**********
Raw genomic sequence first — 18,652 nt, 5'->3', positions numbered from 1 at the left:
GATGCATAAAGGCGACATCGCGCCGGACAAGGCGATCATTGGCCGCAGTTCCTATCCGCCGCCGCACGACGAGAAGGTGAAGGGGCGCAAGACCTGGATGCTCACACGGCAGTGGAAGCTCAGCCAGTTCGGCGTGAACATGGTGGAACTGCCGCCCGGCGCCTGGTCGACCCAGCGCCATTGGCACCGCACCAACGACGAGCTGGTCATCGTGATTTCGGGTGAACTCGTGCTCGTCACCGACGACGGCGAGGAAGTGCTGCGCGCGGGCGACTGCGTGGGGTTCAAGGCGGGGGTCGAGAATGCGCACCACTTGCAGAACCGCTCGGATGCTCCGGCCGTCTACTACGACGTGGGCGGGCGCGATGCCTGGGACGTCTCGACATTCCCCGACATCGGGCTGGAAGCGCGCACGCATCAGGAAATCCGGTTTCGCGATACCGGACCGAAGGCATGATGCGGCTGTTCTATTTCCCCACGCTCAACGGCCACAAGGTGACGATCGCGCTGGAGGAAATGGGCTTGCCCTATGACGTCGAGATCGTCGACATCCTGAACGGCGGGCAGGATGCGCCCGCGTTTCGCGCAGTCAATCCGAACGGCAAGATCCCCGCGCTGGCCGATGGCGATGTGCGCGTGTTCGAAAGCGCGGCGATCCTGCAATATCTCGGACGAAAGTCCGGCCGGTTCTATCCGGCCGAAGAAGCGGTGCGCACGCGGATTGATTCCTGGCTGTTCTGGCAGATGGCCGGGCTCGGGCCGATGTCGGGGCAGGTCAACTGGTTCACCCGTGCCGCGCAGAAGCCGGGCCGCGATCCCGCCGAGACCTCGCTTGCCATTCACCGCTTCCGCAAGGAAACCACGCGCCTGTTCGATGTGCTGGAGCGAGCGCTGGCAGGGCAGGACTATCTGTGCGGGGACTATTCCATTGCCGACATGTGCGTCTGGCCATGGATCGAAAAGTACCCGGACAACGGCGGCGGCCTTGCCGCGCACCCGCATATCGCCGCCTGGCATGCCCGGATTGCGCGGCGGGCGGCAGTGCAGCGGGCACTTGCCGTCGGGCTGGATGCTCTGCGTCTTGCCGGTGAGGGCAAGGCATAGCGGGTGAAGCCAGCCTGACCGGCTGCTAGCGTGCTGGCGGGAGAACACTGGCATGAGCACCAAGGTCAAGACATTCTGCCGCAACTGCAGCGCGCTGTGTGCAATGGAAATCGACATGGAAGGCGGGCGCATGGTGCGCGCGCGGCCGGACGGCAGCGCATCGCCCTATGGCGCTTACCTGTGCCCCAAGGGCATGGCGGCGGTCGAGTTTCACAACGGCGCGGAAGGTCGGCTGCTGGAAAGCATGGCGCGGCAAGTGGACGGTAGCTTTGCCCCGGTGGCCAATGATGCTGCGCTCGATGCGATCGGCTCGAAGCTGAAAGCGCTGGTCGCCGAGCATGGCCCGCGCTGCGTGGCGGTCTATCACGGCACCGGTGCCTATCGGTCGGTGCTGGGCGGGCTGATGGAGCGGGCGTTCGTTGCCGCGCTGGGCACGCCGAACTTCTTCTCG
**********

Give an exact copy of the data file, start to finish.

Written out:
Raw genomic sequence first — 18,652 nt, 5'->3', positions numbered from 1 at the left:
GATGCATAAAGGCGACATCGCGCCGGACAAGGCGATCATTGGCCGCAGTTCCTATCCGCCGCCGCACGACGAGAAGGTGAAGGGGCGCAAGACCTGGATGCTCACACGGCAGTGGAAGCTCAGCCAGTTCGGCGTGAACATGGTGGAACTGCCGCCCGGCGCCTGGTCGACCCAGCGCCATTGGCACCGCACCAACGACGAGCTGGTCATCGTGATTTCGGGTGAACTCGTGCTCGTCACCGACGACGGCGAGGAAGTGCTGCGCGCGGGCGACTGCGTGGGGTTCAAGGCGGGGGTCGAGAATGCGCACCACTTGCAGAACCGCTCGGATGCTCCGGCCGTCTACTACGACGTGGGCGGGCGCGATGCCTGGGACGTCTCGACATTCCCCGACATCGGGCTGGAAGCGCGCACGCATCAGGAAATCCGGTTTCGCGATACCGGACCGAAGGCATGATGCGGCTGTTCTATTTCCCCACGCTCAACGGCCACAAGGTGACGATCGCGCTGGAGGAAATGGGCTTGCCCTATGACGTCGAGATCGTCGACATCCTGAACGGCGGGCAGGATGCGCCCGCGTTTCGCGCAGTCAATCCGAACGGCAAGATCCCCGCGCTGGCCGATGGCGATGTGCGCGTGTTCGAAAGCGCGGCGATCCTGCAATATCTCGGACGAAAGTCCGGCCGGTTCTATCCGGCCGAAGAAGCGGTGCGCACGCGGATTGATTCCTGGCTGTTCTGGCAGATGGCCGGGCTCGGGCCGATGTCGGGGCAGGTCAACTGGTTCACCCGTGCCGCGCAGAAGCCGGGCCGCGATCCCGCCGAGACCTCGCTTGCCATTCACCGCTTCCGCAAGGAAACCACGCGCCTGTTCGATGTGCTGGAGCGAGCGCTGGCAGGGCAGGACTATCTGTGCGGGGACTATTCCATTGCCGACATGTGCGTCTGGCCATGGATCGAAAAGTACCCGGACAACGGCGGCGGCCTTGCCGCGCACCCGCATATCGCCGCCTGGCATGCCCGGATTGCGCGGCGGGCGGCAGTGCAGCGGGCACTTGCCGTCGGGCTGGATGCTCTGCGTCTTGCCGGTGAGGGCAAGGCATAGCGGGTGAAGCCAGCCTGACCGGCTGCTAGCGTGCTGGCGGGAGAACACTGGCATGAGCACCAAGGTCAAGACATTCTGCCGCAACTGCAGCGCGCTGTGTGCAATGGAAATCGACATGGAAGGCGGGCGCATGGTGCGCGCGCGGCCGGACGGCAGCGCATCGCCCTATGGCGCTTACCTGTGCCCCAAGGGCATGGCGGCGGTCGAGTTTCACAACGGCGCGGAAGGTCGGCTGCTGGAAAGCATGGCGCGGCAAGTGGACGGTAGCTTTGCCCCGGTGGCCAATGATGCTGCGCTCGATGCGATCGGCTCGAAGCTGAAAGCGCTGGTCGCCGAGCATGGCCCGCGCTGCGTGGCGGTCTATCACGGCACCGGTGCCTATCGGTCGGTGCTGGGCGGGCTGATGGAGCGGGCGTTCGTTGCCGCGCTGGGCACGCCGAACTTCTTCTCG